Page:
Hearing Loss Types & Hearing Loss Causes

How Hearing Works: The ear has three main parts or sections – the outer ear, middle ear, and inner ear. Each section has a specific function that allows sound waves that enter the ear to be transformed into electrical impulses that the brain can understand. The outer ear collects sound waves and directs them to the middle ear. The middle ear then amplifies the sound and transmits it to the inner ear. The inner ear converts the sound vibrations into electrical impulses that travel along the auditory nerve to the brain.

The outer ear catches sound waves and directs them into the ear canal. The ear canal carries the sound waves to the eardrum (tympanic membrane). Sound waves cause the eardrum (tympanic membrane) to vibrate. The bones in the middle ear (malleus, incus, and stapes) pick up these vibrations. Vibrations pass through the oval window to the cochlea, setting the fluid inside in motion. This causes special nerve cells to turn the sound waves into electrical impulses. The auditory nerve sends these electrical impulses to the brain where they are heard as sound.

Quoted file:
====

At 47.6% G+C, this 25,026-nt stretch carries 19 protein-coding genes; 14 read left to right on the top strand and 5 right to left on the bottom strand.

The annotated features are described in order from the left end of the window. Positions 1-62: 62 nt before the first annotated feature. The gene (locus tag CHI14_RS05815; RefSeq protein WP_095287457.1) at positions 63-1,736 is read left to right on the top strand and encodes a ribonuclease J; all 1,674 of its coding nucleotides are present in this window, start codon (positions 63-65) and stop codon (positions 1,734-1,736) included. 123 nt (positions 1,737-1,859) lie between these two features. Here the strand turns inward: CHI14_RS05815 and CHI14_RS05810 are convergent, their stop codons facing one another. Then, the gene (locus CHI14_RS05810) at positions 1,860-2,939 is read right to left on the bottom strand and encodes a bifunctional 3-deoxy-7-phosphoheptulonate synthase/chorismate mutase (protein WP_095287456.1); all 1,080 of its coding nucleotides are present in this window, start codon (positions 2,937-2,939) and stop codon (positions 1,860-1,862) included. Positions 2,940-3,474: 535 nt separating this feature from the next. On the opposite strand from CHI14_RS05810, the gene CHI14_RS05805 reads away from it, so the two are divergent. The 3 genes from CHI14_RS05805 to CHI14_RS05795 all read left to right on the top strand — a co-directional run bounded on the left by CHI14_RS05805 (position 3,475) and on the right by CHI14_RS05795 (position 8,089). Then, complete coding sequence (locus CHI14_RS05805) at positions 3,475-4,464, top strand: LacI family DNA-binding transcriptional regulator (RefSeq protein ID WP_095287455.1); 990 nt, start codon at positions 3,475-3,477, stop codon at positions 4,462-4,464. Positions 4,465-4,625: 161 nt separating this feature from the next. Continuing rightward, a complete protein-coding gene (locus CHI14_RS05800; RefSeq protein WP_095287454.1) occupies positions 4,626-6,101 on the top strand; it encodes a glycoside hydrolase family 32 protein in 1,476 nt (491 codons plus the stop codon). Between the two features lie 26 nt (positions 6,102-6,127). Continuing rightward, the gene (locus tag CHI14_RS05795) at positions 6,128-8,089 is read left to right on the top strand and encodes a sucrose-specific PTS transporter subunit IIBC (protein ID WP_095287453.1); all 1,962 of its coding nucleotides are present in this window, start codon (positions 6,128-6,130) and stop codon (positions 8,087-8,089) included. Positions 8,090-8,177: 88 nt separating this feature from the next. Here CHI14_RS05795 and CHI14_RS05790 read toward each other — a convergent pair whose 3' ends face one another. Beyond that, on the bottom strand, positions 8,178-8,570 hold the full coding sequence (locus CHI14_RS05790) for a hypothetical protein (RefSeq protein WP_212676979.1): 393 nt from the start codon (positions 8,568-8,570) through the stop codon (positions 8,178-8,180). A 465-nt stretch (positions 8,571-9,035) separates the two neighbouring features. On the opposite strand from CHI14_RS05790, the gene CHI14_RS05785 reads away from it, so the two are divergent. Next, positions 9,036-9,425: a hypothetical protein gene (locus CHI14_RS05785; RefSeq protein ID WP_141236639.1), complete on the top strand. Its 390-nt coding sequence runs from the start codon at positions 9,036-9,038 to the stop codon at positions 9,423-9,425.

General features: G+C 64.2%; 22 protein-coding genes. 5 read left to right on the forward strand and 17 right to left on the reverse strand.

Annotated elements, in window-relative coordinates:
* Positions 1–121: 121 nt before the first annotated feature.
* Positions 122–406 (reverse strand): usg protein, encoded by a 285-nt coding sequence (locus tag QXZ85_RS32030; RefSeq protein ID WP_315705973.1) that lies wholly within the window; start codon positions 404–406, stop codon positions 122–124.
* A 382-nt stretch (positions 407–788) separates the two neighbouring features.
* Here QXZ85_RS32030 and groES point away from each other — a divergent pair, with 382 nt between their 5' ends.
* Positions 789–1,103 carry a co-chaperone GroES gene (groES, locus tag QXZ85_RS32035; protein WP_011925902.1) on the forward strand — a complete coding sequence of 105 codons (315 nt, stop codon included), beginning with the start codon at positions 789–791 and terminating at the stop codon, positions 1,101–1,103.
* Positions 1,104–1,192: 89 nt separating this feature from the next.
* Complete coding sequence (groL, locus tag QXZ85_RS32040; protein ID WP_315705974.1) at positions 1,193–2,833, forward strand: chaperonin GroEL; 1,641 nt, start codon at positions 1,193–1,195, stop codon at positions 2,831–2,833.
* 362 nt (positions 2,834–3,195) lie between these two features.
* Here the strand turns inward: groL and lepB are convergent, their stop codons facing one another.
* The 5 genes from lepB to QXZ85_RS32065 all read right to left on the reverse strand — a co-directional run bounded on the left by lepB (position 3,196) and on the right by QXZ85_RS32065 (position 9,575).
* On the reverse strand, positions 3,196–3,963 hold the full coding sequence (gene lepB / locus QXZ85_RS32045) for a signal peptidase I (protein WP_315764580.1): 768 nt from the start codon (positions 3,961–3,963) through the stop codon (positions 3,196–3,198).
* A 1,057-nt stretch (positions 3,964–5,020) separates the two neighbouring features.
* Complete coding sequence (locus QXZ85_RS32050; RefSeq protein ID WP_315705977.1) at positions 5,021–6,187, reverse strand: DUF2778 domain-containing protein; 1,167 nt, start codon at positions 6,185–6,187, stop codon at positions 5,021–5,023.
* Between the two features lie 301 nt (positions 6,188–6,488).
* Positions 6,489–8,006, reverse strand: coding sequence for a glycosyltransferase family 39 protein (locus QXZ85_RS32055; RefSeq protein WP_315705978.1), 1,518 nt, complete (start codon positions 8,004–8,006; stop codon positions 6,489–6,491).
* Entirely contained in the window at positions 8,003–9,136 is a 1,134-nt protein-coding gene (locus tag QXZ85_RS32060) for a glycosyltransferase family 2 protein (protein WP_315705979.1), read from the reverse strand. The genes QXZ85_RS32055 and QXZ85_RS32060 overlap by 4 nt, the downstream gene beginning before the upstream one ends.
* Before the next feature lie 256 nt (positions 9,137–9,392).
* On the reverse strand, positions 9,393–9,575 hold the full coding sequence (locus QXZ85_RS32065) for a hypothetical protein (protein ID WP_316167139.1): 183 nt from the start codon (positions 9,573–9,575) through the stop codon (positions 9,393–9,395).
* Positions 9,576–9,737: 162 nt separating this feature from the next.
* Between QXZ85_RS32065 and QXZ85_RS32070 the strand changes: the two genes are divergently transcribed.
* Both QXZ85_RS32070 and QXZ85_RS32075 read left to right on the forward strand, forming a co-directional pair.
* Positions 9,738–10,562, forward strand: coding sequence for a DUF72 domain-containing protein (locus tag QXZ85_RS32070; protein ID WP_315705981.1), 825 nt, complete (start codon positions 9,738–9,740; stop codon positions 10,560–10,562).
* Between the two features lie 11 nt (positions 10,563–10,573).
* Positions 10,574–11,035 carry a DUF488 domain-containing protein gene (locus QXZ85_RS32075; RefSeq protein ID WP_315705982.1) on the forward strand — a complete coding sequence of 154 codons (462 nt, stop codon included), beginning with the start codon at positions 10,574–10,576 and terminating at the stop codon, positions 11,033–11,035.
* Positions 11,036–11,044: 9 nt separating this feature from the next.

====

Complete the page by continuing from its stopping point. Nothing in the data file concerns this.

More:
Conductive hearing loss:

Conductive hearing loss is caused by damage to the outer or middle ear. With a conductive loss, sound waves are blocked as they move through the outer or middle ear. Since the sound cannot be conducted efficiently, the sound energy that reaches the inner ear is weaker or softer. A conductive loss can result from infection, excessive earwax buildup, fluid in the middle ear, damage to the middle ear bones, and perforation of the eardrum or foreign body in the ear canal.

Sensorineural hearing loss:

A sensorineural is caused by damage to the inner ear. Sound waves travel normally through the outer and middle ear, however, the inner ear is unable to pick up the vibrations or is unable to send the vibrations to the brain. Also called “nerve deafness”, it usually occurs in both ears. Sensorineural loss can result from infection, disease, certain drugs, excessive noise, birth defects, and aging.